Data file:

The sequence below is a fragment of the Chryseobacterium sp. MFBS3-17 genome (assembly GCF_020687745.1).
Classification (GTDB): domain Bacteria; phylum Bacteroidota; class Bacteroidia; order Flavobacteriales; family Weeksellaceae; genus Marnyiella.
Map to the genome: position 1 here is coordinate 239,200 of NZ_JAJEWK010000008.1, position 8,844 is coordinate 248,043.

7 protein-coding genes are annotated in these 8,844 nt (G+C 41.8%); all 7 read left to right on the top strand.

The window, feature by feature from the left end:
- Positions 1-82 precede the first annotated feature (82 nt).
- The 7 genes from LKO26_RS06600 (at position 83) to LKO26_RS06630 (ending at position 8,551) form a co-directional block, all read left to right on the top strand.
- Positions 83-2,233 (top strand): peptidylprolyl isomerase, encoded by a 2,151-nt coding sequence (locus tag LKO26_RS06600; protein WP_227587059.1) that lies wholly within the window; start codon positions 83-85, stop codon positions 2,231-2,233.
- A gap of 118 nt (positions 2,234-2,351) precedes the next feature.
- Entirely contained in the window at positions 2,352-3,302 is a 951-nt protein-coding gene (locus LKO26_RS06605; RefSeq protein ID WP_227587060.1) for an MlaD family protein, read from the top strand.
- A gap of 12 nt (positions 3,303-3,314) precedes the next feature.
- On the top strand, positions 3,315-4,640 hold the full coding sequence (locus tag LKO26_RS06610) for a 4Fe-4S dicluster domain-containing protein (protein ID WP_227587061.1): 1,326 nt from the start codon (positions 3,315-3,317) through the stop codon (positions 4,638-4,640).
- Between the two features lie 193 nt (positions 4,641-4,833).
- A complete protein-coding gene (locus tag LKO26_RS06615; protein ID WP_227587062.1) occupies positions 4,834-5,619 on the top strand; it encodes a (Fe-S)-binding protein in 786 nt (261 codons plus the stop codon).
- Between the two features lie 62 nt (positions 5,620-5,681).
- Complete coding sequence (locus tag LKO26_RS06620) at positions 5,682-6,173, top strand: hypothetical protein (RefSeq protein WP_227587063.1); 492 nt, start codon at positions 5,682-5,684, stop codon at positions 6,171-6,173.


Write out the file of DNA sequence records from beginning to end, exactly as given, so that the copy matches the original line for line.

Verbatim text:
The sequence below is a fragment of the Chryseobacterium sp. MFBS3-17 genome (assembly GCF_020687745.1).
Classification (GTDB): domain Bacteria; phylum Bacteroidota; class Bacteroidia; order Flavobacteriales; family Weeksellaceae; genus Marnyiella.
Map to the genome: position 1 here is coordinate 239,200 of NZ_JAJEWK010000008.1, position 8,844 is coordinate 248,043.

7 protein-coding genes are annotated in these 8,844 nt (G+C 41.8%); all 7 read left to right on the top strand.

The window, feature by feature from the left end:
- Positions 1-82 precede the first annotated feature (82 nt).
- The 7 genes from LKO26_RS06600 (at position 83) to LKO26_RS06630 (ending at position 8,551) form a co-directional block, all read left to right on the top strand.
- Positions 83-2,233 (top strand): peptidylprolyl isomerase, encoded by a 2,151-nt coding sequence (locus tag LKO26_RS06600; protein WP_227587059.1) that lies wholly within the window; start codon positions 83-85, stop codon positions 2,231-2,233.
- A gap of 118 nt (positions 2,234-2,351) precedes the next feature.
- Entirely contained in the window at positions 2,352-3,302 is a 951-nt protein-coding gene (locus LKO26_RS06605; RefSeq protein ID WP_227587060.1) for an MlaD family protein, read from the top strand.
- A gap of 12 nt (positions 3,303-3,314) precedes the next feature.
- On the top strand, positions 3,315-4,640 hold the full coding sequence (locus tag LKO26_RS06610) for a 4Fe-4S dicluster domain-containing protein (protein ID WP_227587061.1): 1,326 nt from the start codon (positions 3,315-3,317) through the stop codon (positions 4,638-4,640).
- Between the two features lie 193 nt (positions 4,641-4,833).
- A complete protein-coding gene (locus tag LKO26_RS06615; protein ID WP_227587062.1) occupies positions 4,834-5,619 on the top strand; it encodes a (Fe-S)-binding protein in 786 nt (261 codons plus the stop codon).
- Between the two features lie 62 nt (positions 5,620-5,681).
- Complete coding sequence (locus tag LKO26_RS06620) at positions 5,682-6,173, top strand: hypothetical protein (RefSeq protein WP_227587063.1); 492 nt, start codon at positions 5,682-5,684, stop codon at positions 6,171-6,173.